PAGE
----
Jeung, McCown outspend rivals |

Jeung, McCown outspend rivals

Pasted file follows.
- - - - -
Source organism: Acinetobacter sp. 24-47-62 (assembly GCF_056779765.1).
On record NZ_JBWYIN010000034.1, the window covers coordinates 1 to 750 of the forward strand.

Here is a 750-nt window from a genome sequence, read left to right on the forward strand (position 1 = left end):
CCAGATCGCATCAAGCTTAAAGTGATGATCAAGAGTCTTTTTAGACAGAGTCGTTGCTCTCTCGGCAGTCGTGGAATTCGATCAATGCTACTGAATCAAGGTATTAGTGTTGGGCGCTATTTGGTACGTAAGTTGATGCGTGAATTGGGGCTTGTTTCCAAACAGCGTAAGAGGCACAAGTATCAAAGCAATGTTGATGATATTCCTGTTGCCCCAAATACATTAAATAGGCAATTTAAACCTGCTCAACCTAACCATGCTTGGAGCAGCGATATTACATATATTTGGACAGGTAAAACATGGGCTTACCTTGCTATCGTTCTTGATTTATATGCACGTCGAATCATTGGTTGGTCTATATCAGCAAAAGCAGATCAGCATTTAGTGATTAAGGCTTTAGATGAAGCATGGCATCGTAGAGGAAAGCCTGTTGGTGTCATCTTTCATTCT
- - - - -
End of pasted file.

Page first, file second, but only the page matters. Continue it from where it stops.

If dollars were votes, Larry McCown would be beating Keith Lambert, and Greg Jeung would be ahead of John Martin in their respective races for Garfield County commissioner.Over two campaign finance reporting periods roughly covering August and September, McCown, the Republican from Rifle, raised a total of $11,930 in contributions, according to Garfield County Clerk and Recorder’s Office records.By comparison, McCown’s opponent, Rifle Democrat Keith Lambert, raised $3,005. McCown far outspent Lambert over that period, too – $10,307.93 to $1,645.83. And he started out his campaign in early August with $4,414.23 in cash on hand, compared to $880.05 Lambert had as of July 21. Lambert had $2,239.22 as of Oct. 7, and McCown $6,036.28.Jeung, a Glenwood Springs Democrat, raised about the same amount as McCown over the past two months – $11,947.05. Martin – Jeung’s opponent and a Glenwood Springs Republican and incumbent commissioner – raised only $4,550.Martin spent $6,420.88 over that time frame, compared to $8,655.93 by Jeung. That left Martin with a deficit of $1,241.87 as of Oct. 7, while Jeung had $6,453.13 in cash on hand. Jeung started out in early August with $3,162.01, and Martin with $629.01.Jeung said he’s been encouraged by the financial backing he’s received – particularly the number of donors. By his count, he’s had 175 people contributing $100 or less.”I think we’re really pleased with the amount of grassroots support,” Jeung said.Martin lists only nine contributors, including himself. But he said that’s not accidental.”I paid for my own (campaign) and that way I don’t owe anybody any favors,” Martin said.Martin said he’s always limited donations to a few select contributors, so that he’s “not for sale” as a commissioner. He said he appreciates the offers he receives from others but feels it’s his responsibility to pay for his race for commissioner. Martin has donated $3,000 to his re-election bid.Martin said election campaigns can be about buying signs and marketing, or having voters decide on the worth of candidates.”If I want to go out and beat the bushes and raise money, I can raise money as well as anyone else if that’s all it is,” he said.Jeung says it’s probably more important for him to raise money than for an incumbent like Martin.”As a challenger … I have to fight a harder fight to get my name out there. He’s had the benefit of being in the office and being around the county.”Jeung and his wife, Sean, expressed surprise at the level of support they’ve seen.”We raised a lot of money before we tried to raise any,” Sean Jeung said.Even before a fund-raiser dinner for her husband, she said, “money just started coming in.”Greg Jeung is happy about that, after hearing estimates from political insiders that running for commissioner requires a war chest of about $15,000. Jeung had hoped to spend only about half that, but is finding that the prognosticators may be proving correct.McCown said the cost of running for commissioner “has gone up considerably” since he first ran for office – and won – in 1996.He sees his war chest as only on par with others running this fall and noted that it took a $5,000 loan from his wife to bring it to that level.But he’s got a sizable funding lead over his competitor, Lambert. McCown said he has known many of his contributors for years, and doesn’t know how much incumbency had to do with their donations. He said that more likely, they share beliefs similar to his.Lambert describes McCown’s funding lead as “not a huge deal.””My focus has not been in fund-raising, it’s been in vote-gathering, if you will,” he said.Fund-raising is part of running for office, but not Lambert’s priority, he said.”I think getting the message across is much more important,” Lambert said.He acknowledged that some money is needed for things such as signs and advertising. Ideally, Lambert said, he’d have the chance to meet every voter in person. But that can’t happen. And Lambert said it’s harder for him to be a full-time teacher and to campaign than it is for incumbents, who he said have a more flexible job schedule.Contact Dennis Webb: 945-8515, ext.

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